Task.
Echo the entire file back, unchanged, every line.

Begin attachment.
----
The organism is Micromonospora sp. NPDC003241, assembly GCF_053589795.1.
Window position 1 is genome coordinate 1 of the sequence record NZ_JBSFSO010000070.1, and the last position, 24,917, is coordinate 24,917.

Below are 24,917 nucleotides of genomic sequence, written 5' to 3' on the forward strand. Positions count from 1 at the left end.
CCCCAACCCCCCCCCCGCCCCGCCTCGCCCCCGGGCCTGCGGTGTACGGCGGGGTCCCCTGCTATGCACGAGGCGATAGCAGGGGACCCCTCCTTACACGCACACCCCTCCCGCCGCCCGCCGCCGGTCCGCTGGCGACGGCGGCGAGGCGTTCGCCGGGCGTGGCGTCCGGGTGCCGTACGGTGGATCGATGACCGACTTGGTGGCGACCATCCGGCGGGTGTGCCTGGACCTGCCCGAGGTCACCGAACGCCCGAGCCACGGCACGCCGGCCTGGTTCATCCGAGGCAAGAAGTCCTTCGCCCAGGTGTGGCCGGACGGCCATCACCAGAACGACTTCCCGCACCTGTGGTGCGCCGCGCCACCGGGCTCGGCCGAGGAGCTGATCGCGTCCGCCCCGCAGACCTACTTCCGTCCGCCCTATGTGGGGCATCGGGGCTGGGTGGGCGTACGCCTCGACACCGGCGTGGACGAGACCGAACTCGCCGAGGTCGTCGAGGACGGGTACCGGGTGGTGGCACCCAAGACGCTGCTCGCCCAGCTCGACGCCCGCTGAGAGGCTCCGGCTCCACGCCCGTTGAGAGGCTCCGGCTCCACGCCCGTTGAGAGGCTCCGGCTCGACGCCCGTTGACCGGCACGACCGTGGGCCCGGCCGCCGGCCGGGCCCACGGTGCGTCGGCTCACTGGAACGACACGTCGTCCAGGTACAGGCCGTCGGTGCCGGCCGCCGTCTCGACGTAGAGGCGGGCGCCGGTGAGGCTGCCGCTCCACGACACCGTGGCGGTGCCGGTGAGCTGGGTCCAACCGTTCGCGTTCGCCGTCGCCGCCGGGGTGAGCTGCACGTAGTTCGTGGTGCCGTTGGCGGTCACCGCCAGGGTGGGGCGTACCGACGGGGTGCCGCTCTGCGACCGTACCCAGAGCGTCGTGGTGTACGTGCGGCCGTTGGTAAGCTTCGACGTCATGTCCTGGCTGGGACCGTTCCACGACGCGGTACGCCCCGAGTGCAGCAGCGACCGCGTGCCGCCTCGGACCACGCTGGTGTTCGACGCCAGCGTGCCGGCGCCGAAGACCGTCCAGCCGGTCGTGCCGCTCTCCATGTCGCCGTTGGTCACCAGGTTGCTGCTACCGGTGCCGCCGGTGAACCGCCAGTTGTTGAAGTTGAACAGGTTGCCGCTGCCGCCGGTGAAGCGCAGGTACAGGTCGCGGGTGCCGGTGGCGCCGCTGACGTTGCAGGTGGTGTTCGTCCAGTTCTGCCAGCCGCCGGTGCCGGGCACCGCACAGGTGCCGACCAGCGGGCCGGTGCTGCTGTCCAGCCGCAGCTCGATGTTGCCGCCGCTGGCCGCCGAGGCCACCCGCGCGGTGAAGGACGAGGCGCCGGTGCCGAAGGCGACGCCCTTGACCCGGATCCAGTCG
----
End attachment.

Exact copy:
The organism is Micromonospora sp. NPDC003241, assembly GCF_053589795.1.
Window position 1 is genome coordinate 1 of the sequence record NZ_JBSFSO010000070.1, and the last position, 24,917, is coordinate 24,917.

Below are 24,917 nucleotides of genomic sequence, written 5' to 3' on the forward strand. Positions count from 1 at the left end.
CCCCAACCCCCCCCCCGCCCCGCCTCGCCCCCGGGCCTGCGGTGTACGGCGGGGTCCCCTGCTATGCACGAGGCGATAGCAGGGGACCCCTCCTTACACGCACACCCCTCCCGCCGCCCGCCGCCGGTCCGCTGGCGACGGCGGCGAGGCGTTCGCCGGGCGTGGCGTCCGGGTGCCGTACGGTGGATCGATGACCGACTTGGTGGCGACCATCCGGCGGGTGTGCCTGGACCTGCCCGAGGTCACCGAACGCCCGAGCCACGGCACGCCGGCCTGGTTCATCCGAGGCAAGAAGTCCTTCGCCCAGGTGTGGCCGGACGGCCATCACCAGAACGACTTCCCGCACCTGTGGTGCGCCGCGCCACCGGGCTCGGCCGAGGAGCTGATCGCGTCCGCCCCGCAGACCTACTTCCGTCCGCCCTATGTGGGGCATCGGGGCTGGGTGGGCGTACGCCTCGACACCGGCGTGGACGAGACCGAACTCGCCGAGGTCGTCGAGGACGGGTACCGGGTGGTGGCACCCAAGACGCTGCTCGCCCAGCTCGACGCCCGCTGAGAGGCTCCGGCTCCACGCCCGTTGAGAGGCTCCGGCTCCACGCCCGTTGAGAGGCTCCGGCTCGACGCCCGTTGACCGGCACGACCGTGGGCCCGGCCGCCGGCCGGGCCCACGGTGCGTCGGCTCACTGGAACGACACGTCGTCCAGGTACAGGCCGTCGGTGCCGGCCGCCGTCTCGACGTAGAGGCGGGCGCCGGTGAGGCTGCCGCTCCACGACACCGTGGCGGTGCCGGTGAGCTGGGTCCAACCGTTCGCGTTCGCCGTCGCCGCCGGGGTGAGCTGCACGTAGTTCGTGGTGCCGTTGGCGGTCACCGCCAGGGTGGGGCGTACCGACGGGGTGCCGCTCTGCGACCGTACCCAGAGCGTCGTGGTGTACGTGCGGCCGTTGGTAAGCTTCGACGTCATGTCCTGGCTGGGACCGTTCCACGACGCGGTACGCCCCGAGTGCAGCAGCGACCGCGTGCCGCCTCGGACCACGCTGGTGTTCGACGCCAGCGTGCCGGCGCCGAAGACCGTCCAGCCGGTCGTGCCGCTCTCCATGTCGCCGTTGGTCACCAGGTTGCTGCTACCGGTGCCGCCGGTGAACCGCCAGTTGTTGAAGTTGAACAGGTTGCCGCTGCCGCCGGTGAAGCGCAGGTACAGGTCGCGGGTGCCGGTGGCGCCGCTGACGTTGCAGGTGGTGTTCGTCCAGTTCTGCCAGCCGCCGGTGCCGGGCACCGCACAGGTGCCGACCAGCGGGCCGGTGCTGCTGTCCAGCCGCAGCTCGATGTTGCCGCCGCTGGCCGCCGAGGCCACCCGCGCGGTGAAGGACGAGGCGCCGGTGCCGAAGGCGACGCCCTTGACCCGGATCCAGTCG